The eternal accomplishment of Cubism is due to that simple act of acknowledgment. It is, in its essence, the acceptance of diversity, the recognition of different points of view, and the surrender of one’s closed world. In contrast, racism is the rebuttal of differences; the inability to embrace the varied modes of human expression, feeling and sensation, the complexities of being and the various possibilities of living. Racism is a dull monologue which makes itself heard through violence.

I remember vividly that same week when I visited the Picasso exhibition in 2011, two Senegalese street-vendors in Florence were mercilessly shot by a rabid, far-right militant in Piazza Dalmazia. I often go to Florence and I’m familiar with that street market in Piazzia Dalmazia where the shooting took place. There the street vendors are mostly immigrants from Africa. They sell whatever they can sell: leather bags, pens, umbrellas, fashion accessories, books by their own native authors, pocket tissues, musical instruments, reproductions of famous paintings, etc. They work all week, all year round, no season is not a business season. Like any struggling worker in the city they work simply to survive, and the survival of their families depends on their survival, too.

Many of the street vendors are “paperless,” meaning undocumented immigrants. Whenever they see an approaching police or carabinieri they scatter like disturbed ants, hide in corners, and wait till it’s safe to be out in the street again.

To remarkably unthinking, idiotic racists these immigrants uninvitedly came to their country to steal “our” jobs, defecate in the streets, exhaust the economy, spread their religion, steal babies, etc.—all of which can be dismissed as utter nonsense. No one leaves his home country for a tormenting, marginal life in a foreign land. Immigration is enforced. It is a profound form of displacement; it entails leaving not only one’s native land but also familiar landscapes, food, friends, childhood, memories, language. The great English poet William Wordsworth writes of the heartbreak of immigration in the poem The Prelude:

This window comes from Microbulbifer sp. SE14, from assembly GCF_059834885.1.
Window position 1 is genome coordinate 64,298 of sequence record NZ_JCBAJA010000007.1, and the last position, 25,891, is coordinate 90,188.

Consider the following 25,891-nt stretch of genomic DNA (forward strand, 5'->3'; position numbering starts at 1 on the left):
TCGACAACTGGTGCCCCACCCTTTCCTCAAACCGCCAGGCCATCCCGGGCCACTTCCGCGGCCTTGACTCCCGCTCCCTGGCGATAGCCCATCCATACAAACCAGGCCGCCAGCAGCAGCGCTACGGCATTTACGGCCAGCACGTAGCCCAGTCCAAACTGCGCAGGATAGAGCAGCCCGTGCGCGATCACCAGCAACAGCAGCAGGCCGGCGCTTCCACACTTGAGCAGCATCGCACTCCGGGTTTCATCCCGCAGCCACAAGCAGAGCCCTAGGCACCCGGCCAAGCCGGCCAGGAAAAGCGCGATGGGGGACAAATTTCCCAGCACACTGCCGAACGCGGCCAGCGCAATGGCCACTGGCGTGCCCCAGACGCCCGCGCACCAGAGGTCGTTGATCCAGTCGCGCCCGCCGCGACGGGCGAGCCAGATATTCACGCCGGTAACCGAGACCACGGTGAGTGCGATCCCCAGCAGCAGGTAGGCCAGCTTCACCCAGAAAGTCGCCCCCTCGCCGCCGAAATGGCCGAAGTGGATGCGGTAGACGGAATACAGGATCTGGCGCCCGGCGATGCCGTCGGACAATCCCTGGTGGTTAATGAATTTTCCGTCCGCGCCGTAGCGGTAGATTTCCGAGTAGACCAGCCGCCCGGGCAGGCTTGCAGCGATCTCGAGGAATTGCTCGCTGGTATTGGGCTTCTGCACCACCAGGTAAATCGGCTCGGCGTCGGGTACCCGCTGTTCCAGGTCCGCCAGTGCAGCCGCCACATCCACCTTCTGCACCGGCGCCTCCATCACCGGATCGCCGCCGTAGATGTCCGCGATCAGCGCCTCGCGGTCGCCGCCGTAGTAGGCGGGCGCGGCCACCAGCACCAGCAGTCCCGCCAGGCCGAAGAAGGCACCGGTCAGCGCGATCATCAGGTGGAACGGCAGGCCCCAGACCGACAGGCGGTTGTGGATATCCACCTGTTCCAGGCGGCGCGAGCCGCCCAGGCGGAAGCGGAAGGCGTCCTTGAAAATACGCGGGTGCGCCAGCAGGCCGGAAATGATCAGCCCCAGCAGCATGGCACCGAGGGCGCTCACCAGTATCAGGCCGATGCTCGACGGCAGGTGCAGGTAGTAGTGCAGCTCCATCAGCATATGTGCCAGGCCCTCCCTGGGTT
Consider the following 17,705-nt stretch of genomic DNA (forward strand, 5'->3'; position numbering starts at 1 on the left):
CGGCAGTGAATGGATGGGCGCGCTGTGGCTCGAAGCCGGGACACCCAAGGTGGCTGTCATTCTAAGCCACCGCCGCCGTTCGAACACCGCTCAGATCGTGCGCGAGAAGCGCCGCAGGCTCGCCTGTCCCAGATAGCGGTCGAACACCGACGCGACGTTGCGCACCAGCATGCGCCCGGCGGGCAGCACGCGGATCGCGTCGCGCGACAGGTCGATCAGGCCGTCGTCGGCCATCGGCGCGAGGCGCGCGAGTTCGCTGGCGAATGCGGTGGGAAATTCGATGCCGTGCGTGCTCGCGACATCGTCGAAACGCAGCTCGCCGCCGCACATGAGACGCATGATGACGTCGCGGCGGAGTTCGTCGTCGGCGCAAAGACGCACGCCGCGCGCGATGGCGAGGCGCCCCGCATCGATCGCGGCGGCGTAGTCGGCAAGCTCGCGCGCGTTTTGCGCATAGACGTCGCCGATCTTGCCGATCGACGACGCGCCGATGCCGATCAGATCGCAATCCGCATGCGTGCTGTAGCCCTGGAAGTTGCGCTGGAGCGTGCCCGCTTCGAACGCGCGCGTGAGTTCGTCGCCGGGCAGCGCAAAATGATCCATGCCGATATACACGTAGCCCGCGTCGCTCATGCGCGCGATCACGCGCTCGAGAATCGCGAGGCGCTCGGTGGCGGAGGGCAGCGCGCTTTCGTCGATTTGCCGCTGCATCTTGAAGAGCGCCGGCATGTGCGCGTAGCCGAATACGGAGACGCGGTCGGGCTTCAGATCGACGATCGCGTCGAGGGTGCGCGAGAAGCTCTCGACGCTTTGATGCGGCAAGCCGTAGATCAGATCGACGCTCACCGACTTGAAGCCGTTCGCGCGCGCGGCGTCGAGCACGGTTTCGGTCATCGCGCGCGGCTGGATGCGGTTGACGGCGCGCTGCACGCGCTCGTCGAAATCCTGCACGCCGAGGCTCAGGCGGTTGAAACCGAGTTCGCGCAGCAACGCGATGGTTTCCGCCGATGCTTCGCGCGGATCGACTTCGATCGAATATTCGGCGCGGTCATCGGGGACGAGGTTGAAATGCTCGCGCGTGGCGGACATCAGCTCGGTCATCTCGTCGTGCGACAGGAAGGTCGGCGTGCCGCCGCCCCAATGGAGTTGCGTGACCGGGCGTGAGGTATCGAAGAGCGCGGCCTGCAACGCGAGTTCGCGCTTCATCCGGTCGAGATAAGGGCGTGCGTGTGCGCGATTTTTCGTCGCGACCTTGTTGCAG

“I, who with the breeze
Had played, a green leaf on the blessed tree
Of my beloved country - nor had wished
For happier fortune than to wither there -
Now from my pleasant station was cut off,
And tossed about in whirlwinds.”

To immigrate is to be cut off from the center of one’s being and tossed about in the whirlwinds of strangeness.

Cubism in social affairs is solidarity. Cubism demonstrates that in view of life there is no one center nor a specific vantage point to which life can be confined, judged, and lived. No one people is more special than others as there is no single way of living as the consumerist, corporate culture wants us to believe. Life itself must be confronted from all points of perception; must be embraced in all its wealth of social and cultural differences, and must be challenged by different values and ideas. Therefore selfishness has no room in the sensibility of Cubism but generosity. This is the essence of all great works of art: the miracle of boundless generosity that acknowledges the beauty of others through effective appropriation and nourishing awareness of other traditions.



Carlo Rey Lacsamana: “I am a Filipino born and raised in Manila, Philippines. Since 2005, I have been living and working in the Tuscan town of Lucca, Italy. I regularly contribute to journals in the Philippines, writing politics, culture, and art. I also write for a local academic magazine in Tuscany that is published twice a year. My articles have been published in magazines in the U.S., Canada, the U.K., Germany, India, and Mexico. Visit my website or follow me on Instagram @carlo_rey_lacsamana.”